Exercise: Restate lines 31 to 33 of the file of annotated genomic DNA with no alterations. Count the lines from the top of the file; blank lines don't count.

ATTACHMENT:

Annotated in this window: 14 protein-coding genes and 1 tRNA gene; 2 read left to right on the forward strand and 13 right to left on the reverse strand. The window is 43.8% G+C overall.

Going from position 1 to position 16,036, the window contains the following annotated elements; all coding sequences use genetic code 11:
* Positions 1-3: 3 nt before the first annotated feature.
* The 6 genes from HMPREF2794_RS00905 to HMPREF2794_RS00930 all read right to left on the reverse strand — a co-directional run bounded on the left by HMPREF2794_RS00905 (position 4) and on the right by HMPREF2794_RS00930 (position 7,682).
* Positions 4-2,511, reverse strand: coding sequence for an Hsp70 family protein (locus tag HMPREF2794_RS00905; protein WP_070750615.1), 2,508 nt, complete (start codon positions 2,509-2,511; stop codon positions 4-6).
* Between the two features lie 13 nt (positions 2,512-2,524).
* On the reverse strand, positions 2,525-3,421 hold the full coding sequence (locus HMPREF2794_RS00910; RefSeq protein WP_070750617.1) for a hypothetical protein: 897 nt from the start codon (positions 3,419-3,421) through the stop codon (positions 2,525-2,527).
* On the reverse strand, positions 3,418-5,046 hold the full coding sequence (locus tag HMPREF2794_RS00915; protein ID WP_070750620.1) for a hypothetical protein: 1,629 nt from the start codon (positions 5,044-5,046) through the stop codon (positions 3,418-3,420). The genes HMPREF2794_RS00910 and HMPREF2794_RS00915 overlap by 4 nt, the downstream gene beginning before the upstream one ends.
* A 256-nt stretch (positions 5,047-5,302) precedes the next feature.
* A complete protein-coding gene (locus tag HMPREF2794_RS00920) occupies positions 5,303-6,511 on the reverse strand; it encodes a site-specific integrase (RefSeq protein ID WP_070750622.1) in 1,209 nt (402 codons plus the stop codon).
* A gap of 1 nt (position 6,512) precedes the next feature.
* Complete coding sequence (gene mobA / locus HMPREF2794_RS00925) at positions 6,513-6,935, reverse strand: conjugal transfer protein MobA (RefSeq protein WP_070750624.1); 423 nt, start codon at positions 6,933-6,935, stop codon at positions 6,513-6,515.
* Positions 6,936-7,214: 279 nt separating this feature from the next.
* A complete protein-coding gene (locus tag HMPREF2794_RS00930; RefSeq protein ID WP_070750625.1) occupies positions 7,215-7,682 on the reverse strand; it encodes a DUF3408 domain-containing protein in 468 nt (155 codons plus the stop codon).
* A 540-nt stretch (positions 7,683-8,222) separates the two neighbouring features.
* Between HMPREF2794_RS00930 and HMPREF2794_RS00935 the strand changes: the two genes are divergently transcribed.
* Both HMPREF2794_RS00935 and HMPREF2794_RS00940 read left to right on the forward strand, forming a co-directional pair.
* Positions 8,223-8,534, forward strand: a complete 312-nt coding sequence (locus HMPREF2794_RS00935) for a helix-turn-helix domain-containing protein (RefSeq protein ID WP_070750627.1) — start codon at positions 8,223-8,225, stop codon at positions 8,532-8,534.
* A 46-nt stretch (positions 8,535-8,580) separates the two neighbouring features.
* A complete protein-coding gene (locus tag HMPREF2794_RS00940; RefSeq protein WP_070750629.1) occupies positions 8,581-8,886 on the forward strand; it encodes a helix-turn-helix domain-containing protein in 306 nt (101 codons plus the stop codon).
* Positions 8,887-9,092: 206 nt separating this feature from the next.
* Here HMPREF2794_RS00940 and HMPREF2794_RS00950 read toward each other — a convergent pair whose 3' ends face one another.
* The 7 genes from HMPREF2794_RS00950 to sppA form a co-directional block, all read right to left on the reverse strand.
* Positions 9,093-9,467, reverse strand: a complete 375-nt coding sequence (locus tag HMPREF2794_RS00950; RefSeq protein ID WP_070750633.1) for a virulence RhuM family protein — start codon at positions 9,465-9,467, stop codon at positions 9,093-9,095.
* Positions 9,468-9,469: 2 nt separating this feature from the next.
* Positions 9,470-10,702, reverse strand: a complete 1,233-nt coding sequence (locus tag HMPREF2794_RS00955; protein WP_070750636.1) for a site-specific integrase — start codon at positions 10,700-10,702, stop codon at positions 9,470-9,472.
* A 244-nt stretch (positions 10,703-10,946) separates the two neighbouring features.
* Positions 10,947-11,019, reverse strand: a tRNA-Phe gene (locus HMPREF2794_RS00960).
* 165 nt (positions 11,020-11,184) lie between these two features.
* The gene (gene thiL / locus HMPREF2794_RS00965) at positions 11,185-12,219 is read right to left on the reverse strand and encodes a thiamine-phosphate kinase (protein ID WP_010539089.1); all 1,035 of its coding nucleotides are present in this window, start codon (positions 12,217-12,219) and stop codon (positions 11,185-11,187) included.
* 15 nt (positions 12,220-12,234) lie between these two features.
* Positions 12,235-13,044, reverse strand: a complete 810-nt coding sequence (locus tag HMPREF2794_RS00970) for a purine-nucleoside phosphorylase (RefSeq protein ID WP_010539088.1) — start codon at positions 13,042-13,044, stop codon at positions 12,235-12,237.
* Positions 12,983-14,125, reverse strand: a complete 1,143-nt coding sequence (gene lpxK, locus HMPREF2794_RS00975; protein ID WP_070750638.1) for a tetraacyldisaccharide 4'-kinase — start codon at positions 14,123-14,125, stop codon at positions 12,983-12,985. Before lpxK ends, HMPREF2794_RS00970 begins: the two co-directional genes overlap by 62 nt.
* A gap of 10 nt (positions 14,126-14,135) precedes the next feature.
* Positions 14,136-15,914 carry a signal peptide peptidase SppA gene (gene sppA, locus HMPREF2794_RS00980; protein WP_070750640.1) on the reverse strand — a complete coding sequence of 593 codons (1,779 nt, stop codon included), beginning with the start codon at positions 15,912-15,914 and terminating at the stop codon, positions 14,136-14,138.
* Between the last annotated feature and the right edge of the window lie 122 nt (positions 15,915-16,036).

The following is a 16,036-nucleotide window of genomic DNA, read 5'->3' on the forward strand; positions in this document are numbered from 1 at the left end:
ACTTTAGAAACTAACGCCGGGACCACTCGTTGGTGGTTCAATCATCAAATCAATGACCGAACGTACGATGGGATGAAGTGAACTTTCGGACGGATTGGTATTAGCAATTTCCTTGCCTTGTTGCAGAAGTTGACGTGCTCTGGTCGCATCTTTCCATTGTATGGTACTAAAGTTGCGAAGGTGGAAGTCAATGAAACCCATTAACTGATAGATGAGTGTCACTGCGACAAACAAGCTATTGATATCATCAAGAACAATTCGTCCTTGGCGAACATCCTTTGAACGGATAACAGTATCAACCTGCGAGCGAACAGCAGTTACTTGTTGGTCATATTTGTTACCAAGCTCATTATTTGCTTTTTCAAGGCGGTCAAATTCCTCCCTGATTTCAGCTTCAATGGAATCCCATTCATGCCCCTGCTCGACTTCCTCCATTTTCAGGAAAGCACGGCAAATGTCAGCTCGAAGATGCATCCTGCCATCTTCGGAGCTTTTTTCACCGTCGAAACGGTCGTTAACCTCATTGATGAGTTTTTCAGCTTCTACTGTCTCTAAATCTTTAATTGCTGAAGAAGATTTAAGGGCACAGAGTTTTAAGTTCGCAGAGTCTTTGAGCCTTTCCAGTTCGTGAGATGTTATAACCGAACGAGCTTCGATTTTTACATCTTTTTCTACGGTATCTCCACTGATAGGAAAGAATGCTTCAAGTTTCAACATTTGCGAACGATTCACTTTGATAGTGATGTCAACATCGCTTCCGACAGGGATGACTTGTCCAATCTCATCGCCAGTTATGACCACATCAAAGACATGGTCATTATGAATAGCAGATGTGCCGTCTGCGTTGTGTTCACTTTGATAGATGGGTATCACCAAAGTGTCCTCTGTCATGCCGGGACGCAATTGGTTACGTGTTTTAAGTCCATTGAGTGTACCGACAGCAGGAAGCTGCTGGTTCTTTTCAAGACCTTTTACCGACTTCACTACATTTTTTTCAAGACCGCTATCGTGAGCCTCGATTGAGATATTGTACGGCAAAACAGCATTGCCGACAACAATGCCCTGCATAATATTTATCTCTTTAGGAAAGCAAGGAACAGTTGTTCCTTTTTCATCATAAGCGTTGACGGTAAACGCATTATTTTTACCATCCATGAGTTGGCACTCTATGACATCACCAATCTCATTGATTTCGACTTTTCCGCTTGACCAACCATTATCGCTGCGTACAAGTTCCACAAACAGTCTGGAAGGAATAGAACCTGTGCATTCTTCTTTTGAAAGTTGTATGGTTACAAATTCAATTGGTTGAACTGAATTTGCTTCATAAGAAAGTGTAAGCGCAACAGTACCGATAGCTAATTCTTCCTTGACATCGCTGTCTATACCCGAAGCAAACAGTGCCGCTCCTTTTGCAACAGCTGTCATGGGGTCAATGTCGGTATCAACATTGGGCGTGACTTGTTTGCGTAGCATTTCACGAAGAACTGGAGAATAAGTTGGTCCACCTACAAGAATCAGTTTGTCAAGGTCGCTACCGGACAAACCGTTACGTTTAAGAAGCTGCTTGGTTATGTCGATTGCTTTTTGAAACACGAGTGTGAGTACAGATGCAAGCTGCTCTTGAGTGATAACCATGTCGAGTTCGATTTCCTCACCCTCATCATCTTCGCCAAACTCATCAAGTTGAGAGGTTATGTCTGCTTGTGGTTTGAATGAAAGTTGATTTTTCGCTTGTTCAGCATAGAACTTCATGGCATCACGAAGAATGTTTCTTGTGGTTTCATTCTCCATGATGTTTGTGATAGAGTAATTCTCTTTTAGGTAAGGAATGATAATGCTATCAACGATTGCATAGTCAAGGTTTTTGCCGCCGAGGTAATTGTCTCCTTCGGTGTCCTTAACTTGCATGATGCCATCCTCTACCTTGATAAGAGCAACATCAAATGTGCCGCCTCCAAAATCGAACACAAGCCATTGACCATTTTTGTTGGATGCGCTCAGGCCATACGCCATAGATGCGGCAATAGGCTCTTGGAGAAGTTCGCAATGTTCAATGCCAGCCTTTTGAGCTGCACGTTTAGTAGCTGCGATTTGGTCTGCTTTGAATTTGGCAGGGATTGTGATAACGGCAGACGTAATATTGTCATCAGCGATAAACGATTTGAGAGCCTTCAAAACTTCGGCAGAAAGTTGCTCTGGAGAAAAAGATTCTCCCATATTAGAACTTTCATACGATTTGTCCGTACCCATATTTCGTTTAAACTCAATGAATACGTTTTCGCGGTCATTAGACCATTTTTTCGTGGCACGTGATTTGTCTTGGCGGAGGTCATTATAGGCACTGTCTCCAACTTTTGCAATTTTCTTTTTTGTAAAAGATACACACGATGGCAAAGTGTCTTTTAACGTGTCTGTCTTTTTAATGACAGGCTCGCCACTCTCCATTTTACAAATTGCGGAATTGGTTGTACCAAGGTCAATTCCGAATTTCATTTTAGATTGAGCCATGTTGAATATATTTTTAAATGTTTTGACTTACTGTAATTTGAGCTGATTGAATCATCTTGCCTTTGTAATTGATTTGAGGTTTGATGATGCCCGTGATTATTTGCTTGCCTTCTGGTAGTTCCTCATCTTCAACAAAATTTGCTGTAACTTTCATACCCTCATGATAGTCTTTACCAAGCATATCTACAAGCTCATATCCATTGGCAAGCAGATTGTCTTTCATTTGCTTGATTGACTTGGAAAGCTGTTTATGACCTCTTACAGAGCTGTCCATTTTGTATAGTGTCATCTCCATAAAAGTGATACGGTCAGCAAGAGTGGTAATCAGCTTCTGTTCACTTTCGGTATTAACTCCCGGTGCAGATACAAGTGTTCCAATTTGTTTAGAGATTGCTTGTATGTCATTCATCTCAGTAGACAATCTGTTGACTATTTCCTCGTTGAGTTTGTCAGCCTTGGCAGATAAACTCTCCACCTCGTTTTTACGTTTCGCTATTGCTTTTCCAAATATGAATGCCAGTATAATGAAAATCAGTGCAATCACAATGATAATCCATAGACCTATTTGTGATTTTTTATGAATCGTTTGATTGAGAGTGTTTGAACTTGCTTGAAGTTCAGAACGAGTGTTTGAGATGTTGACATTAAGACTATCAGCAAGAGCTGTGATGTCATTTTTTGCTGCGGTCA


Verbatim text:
* 15 nt (positions 12,220-12,234) lie between these two features.
* Positions 12,235-13,044, reverse strand: a complete 810-nt coding sequence (locus tag HMPREF2794_RS00970) for a purine-nucleoside phosphorylase (RefSeq protein ID WP_010539088.1) — start codon at positions 13,042-13,044, stop codon at positions 12,235-12,237.
* Positions 12,983-14,125, reverse strand: a complete 1,143-nt coding sequence (gene lpxK, locus HMPREF2794_RS00975; protein ID WP_070750638.1) for a tetraacyldisaccharide 4'-kinase — start codon at positions 14,123-14,125, stop codon at positions 12,983-12,985. Before lpxK ends, HMPREF2794_RS00970 begins: the two co-directional genes overlap by 62 nt.